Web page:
Red-faced Cormorant
Phalacrocorax urile

Suliformes Order – Phalacrocoracidae Family

The Red-Faced Cormorant is found in extreme North Pacific Ocean. It comes to land only for roosting and breeding on steep cliff faces. The major source of mortality at colonies is the predation by both natural and introduced predators such as gulls, foxes and rats. Many islands are now predator-free, and some increase of population is reported. However, some islands still have introduced predators. The Red-Faced Cormorant is vulnerable to oil spills and other pollutions.  

Fr: Cormoran à face rouge
Ang: Red-faced Cormorant - Red-faced Shag
All: Rotgesichtscharbe
Esp: Cormorán Carirrojo
Ita: Cormorano facciarossa
Nd: Roodmaskeraalscholver
Sd: Beringskarv


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Length: 71-89 cm
Wingspan: 110-122 cm
Weight: 1650-2550 g

The adult in breeding plumage has black, glossed green plumage overall, although head and neck are mostly glossed purplish-blue. There is a large white patch on each side of the rump, extending to the rear flanks. Mantle and upperwing show purple-blue sheen with bronze-olive cast. The flight feathers are duller. The underwing is black and the tail is duller, mostly blackish.  

We can see two crests on the head, one on the crown and the other on the nape. These ornaments, and especially the nuchal crest, are reduced or absent in non-breeding period, and the overall plumage is duller. Some scattered white filoplumes are visible on the neck, but they disappear during the breeding season.

The facial skin is bright red. The bill is yellowish with dark grey tip and culmen, and sky-blue line at base. The eyes are dark brown, becoming brownish-green during courtship. Legs and webbed feet are blackish-grey. The bright-coloured areas are duller in non-breeding plumage.

Male and female have similar plumage, but the female is slightly smaller overall.  
The juvenile is much duller than adults, with blackish-brown to sooty brown plumage overall. Some indistinct pale areas may appear below. The bill and the facial skin are dark and dull first, and the eyes are very dark.


The Red-Faced Cormorant is found in Northern Pacific Ocean from NE Hokkaido (N Japan), E Kamchatka Peninsula, Kuril Islands and Commander Islands, E to Aleutian Islands, Pribilof Islands and Gulf of Alaska.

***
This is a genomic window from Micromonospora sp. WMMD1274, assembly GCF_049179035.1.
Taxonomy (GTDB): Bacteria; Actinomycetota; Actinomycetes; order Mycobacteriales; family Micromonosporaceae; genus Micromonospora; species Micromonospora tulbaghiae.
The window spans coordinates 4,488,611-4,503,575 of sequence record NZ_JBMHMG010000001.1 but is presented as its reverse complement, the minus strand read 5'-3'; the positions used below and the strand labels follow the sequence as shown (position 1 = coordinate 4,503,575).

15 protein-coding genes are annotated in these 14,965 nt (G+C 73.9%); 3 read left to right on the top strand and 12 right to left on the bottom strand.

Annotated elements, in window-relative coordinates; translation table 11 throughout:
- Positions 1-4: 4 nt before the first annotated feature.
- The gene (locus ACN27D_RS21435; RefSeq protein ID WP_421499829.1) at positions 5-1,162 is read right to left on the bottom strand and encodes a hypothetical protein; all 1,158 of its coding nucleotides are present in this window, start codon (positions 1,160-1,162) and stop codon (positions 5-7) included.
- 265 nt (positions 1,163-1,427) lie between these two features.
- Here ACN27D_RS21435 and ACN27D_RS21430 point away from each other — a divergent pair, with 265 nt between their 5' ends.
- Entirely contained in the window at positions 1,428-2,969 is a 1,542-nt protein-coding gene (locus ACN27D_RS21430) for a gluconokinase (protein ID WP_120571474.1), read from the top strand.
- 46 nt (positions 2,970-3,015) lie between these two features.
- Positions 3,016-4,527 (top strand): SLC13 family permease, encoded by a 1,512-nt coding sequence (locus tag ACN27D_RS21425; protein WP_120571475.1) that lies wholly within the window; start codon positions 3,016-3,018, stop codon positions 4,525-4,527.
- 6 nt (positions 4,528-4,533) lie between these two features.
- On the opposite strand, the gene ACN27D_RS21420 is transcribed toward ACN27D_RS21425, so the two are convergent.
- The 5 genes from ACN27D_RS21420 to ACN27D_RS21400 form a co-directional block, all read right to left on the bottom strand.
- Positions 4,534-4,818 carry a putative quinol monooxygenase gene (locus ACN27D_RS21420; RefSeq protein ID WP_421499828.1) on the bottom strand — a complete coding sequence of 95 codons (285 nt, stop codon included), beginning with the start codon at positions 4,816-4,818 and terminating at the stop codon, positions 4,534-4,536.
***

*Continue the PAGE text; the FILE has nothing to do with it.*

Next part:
The Red-Faced Cormorant is a marine species, spending most of its time in coastal waters, especially in rocky bays and straits between islands.
It breeds along the rocky coasts and on offshore islands, usually on rocky cliff ledges or on steep slopes.

The Red-Faced Cormorant gives low, guttural “kwoor” and hoarse croaking notes at colonies.

The Red-Faced Cormorant feeds primarily on fish of various species, and also takes crustaceans such as shrimps, crabs and amphipods.
Like numerous Phalacrocoracidae, it feeds by surface-plunging and pursuit-diving underwater. It uses the webbed feet to propel itself below the surface. Most of the preys are taken near the bottom.

The Red-Faced Cormorant breeds in mixed colonies with other seabird species. The male performs courtship displays with head over back and bill pointed skywards. The head is moved up and down while the folded wings are quickly raised and lowered, in order to display the white patches of the flanks.       
During the nesting period, offering of nest materials to the incubating adult strengthens the pair-bonds.

The Red-Faced Cormorant is sedentary, only dispersing over the nearby coast in the vicinity of the breeding areas where adults and immature birds forage during winter.
The flight is powerful with regular, continuous wingbeats interspersed with some glides. Over water, the bird usually flies low over the surface.

The breeding season takes place between May and August, with the egg-laying in May-June.
The Red-Faced Cormorant nests in colonies established on cliff ledges or steep slopes. The nest is fairly broad, and built with grass and seaweed cemented together with guano. Other materials such as moss and sticks may be added. There is a deep hollow in the centre, sometimes lined with feathers.

The female lays 2-4 eggs. The incubation lasts about 27-34 days, shared by both adults. The chicks have grey down. They are fed by regurgitation and fledge between 40 and 60 days after hatching.

The nesting success depends on food availability in near-shore waters, because starvation is one of the main causes of mortality. Predation by Arctic foxes and destruction of nests by storms affect this species too.

The Red-Faced Cormorant is vulnerable to oil spills and other pollutions, and predation by gulls, foxes and rats on some islands.
The population was estimated at 155,000/200,000 individuals in 2006, after an increase during the second half of the 20th century.
The Red-Faced Cormorant is currently evaluated as Least Concern.